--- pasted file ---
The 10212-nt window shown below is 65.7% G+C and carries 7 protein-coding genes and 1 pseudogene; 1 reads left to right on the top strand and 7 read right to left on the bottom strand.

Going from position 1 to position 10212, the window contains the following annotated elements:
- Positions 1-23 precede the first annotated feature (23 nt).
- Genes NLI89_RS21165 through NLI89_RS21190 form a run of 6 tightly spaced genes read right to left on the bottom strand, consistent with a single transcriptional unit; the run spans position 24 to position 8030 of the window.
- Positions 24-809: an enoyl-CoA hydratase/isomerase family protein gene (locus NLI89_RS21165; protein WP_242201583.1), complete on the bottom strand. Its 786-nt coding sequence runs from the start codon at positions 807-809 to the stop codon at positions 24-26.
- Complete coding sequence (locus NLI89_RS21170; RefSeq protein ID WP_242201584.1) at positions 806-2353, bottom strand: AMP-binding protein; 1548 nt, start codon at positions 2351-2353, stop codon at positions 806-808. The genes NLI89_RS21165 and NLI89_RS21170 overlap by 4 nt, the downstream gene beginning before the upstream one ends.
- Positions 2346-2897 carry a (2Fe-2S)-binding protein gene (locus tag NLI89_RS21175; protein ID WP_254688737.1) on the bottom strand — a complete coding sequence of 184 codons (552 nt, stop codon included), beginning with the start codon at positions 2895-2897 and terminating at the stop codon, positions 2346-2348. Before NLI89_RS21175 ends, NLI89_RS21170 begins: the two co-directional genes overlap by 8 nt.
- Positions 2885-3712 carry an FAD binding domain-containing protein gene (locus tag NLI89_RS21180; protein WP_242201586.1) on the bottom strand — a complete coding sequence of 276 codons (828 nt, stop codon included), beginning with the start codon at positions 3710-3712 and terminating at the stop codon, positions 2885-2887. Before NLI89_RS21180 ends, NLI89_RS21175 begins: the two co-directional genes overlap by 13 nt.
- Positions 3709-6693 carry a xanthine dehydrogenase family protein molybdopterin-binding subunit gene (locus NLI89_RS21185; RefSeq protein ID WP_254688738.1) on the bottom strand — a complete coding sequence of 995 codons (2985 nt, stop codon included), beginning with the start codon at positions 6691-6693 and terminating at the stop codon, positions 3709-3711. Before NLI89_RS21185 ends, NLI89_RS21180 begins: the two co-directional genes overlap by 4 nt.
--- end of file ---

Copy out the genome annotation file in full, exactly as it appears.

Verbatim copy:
The 10212-nt window shown below is 65.7% G+C and carries 7 protein-coding genes and 1 pseudogene; 1 reads left to right on the top strand and 7 read right to left on the bottom strand.

Going from position 1 to position 10212, the window contains the following annotated elements:
- Positions 1-23 precede the first annotated feature (23 nt).
- Genes NLI89_RS21165 through NLI89_RS21190 form a run of 6 tightly spaced genes read right to left on the bottom strand, consistent with a single transcriptional unit; the run spans position 24 to position 8030 of the window.
- Positions 24-809: an enoyl-CoA hydratase/isomerase family protein gene (locus NLI89_RS21165; protein WP_242201583.1), complete on the bottom strand. Its 786-nt coding sequence runs from the start codon at positions 807-809 to the stop codon at positions 24-26.
- Complete coding sequence (locus NLI89_RS21170; RefSeq protein ID WP_242201584.1) at positions 806-2353, bottom strand: AMP-binding protein; 1548 nt, start codon at positions 2351-2353, stop codon at positions 806-808. The genes NLI89_RS21165 and NLI89_RS21170 overlap by 4 nt, the downstream gene beginning before the upstream one ends.
- Positions 2346-2897 carry a (2Fe-2S)-binding protein gene (locus tag NLI89_RS21175; protein ID WP_254688737.1) on the bottom strand — a complete coding sequence of 184 codons (552 nt, stop codon included), beginning with the start codon at positions 2895-2897 and terminating at the stop codon, positions 2346-2348. Before NLI89_RS21175 ends, NLI89_RS21170 begins: the two co-directional genes overlap by 8 nt.
- Positions 2885-3712 carry an FAD binding domain-containing protein gene (locus tag NLI89_RS21180; protein WP_242201586.1) on the bottom strand — a complete coding sequence of 276 codons (828 nt, stop codon included), beginning with the start codon at positions 3710-3712 and terminating at the stop codon, positions 2885-2887. Before NLI89_RS21180 ends, NLI89_RS21175 begins: the two co-directional genes overlap by 13 nt.
- Positions 3709-6693 carry a xanthine dehydrogenase family protein molybdopterin-binding subunit gene (locus NLI89_RS21185; RefSeq protein ID WP_254688738.1) on the bottom strand — a complete coding sequence of 995 codons (2985 nt, stop codon included), beginning with the start codon at positions 6691-6693 and terminating at the stop codon, positions 3709-3711. Before NLI89_RS21185 ends, NLI89_RS21180 begins: the two co-directional genes overlap by 4 nt.